He says he's seriously considering his options and letting his advisers monitor the daily troubles Trump is facing, including talk of impeachment. "If you're going to run as a Republican you have to have a sense that if you get into primaries you can win. Right now, probably couldn't win," he told the AP. "But that's today. It's ever changing."
Primary challenges against incumbent presidents are rare but not unprecedented. The last time it happened was in 1992, when Republican Pat Buchanan unsuccessfully challenged President George H.W. Bush. Twelve years earlier, Democrat Ted Kennedy mounted a challenge to President Jimmy Carter.
Kasich, leaving office after eight years because of term limits, has previously made two presidential runs. Should he enter the Republican fray in 2020, it would put in play his electorally critical home state, which Kasich won resoundingly in the 2016 primary against Trump and others.
Kasich didn't address recent developments such as Wednesday's sentencing of former Trump lawyer Michael Cohen to three years in prison for crimes that included arranging the payment of hush money to conceal Trump's alleged sexual affairs.
Kasich said he's been told there's money around the country for a run but acknowledged that fundraising would be a factor. "If you're not around the hoop, you can't get a rebound," Kasich said. "So we're hanging around the hoop, and we're very serious about this. How would we not be?"
"It's not like I wouldn't do it," he said of a potential run. "You can't be afraid to do it." Trump said in a Fox-TV interview Thursday that he hopes Kasich or retiring Arizona Sen. Jeff Flake mount a primary challenge.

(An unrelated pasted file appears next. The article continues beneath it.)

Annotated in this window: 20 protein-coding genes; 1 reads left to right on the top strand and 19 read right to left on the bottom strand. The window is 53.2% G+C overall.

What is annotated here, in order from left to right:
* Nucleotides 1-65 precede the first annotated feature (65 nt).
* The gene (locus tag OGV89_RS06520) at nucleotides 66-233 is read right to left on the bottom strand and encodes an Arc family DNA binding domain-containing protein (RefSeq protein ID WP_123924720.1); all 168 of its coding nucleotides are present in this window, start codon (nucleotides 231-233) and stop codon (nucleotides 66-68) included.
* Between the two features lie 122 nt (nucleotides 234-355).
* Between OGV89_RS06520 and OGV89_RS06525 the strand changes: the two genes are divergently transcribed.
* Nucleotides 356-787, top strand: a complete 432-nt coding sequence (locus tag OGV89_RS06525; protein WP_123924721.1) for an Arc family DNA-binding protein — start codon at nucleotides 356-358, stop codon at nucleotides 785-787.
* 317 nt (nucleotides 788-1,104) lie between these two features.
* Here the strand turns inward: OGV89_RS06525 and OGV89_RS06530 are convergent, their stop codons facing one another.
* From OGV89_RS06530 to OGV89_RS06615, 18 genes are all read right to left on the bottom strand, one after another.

Kasich's political adviser John Weaver responded: "Be careful what you wish for." Kasich was the last primary challenger left in the GOP race when he stepped down in 2016, even though he only won his home state of Ohio. But he has been a consistent critic of Trump since then, dinging the president on everything from tax cuts that weren't paid for to the immigration policy of family separation.
Asked if Trump has done anything he agrees with, Kasich said border control, lower taxes, and higher financial contributions from European allies are all needed. But the president has set too negative a tone when he's not wrong, with an overall "dismal" record, Kasich said.
"Tariffs are a bad idea. Debt is a bad idea. Family separation is a bad idea. Demonizing immigrants is a bad idea. And breaking down our alliances is bad too," Kasich said. The Ohio Democratic Party chairman, no fan of many of Kasich's actions as governor, said Thursday that he admired Kasich's willingness to take on Trump.
"For the sake of the country, I do think having someone, one person in that party, willing to actually speak out, is something that's a good thing," chairman David Pepper said. Dressed in slacks, a pullover and casual shoes, Kasich spoke for about 30 minutes at the governor's residence in suburban Bexley, about 2 miles (3 kilometers) from his downtown Columbus offices. Unlike previous governors, Kasich chose not to live in the residence, keeping his home in another Columbus suburb.
Kasich said he's not worried about defending his anti-Trump positions to the Republican National Committee in the event of another run, saying he goes "right to the folks." Though Republicans control nearly all statewide offices in Ohio, Kasich has faced problems with his own party here. He backed expansion of Medicaid over party members, and also unsuccessfully pushed for taxes on the oil and gas industry because of booming revenue from natural gas fracking.
Just this month, Republican state lawmakers have pushed a strict abortion ban Kasich previously vetoed and a gun bill leaving out a Kasich-backed measure that would allow gun rights to be temporarily stripped from people who show warning signs of violence.
The governor called those actions a political consideration by fellow Ohio Republicans he had no plans to fight over. He also said he didn't want to be known as a critic of Trump, but rather as a national voice for every person mattering, and every person thinking about their impact on the world.
"These things matter to me a great deal, in that we can all live a life a little bigger than ourselves," Kasich said. __ Associated Press videographer Angie Wang, AP photographer John Minchillo and AP writer Julie Carr Smyth contributed to this report.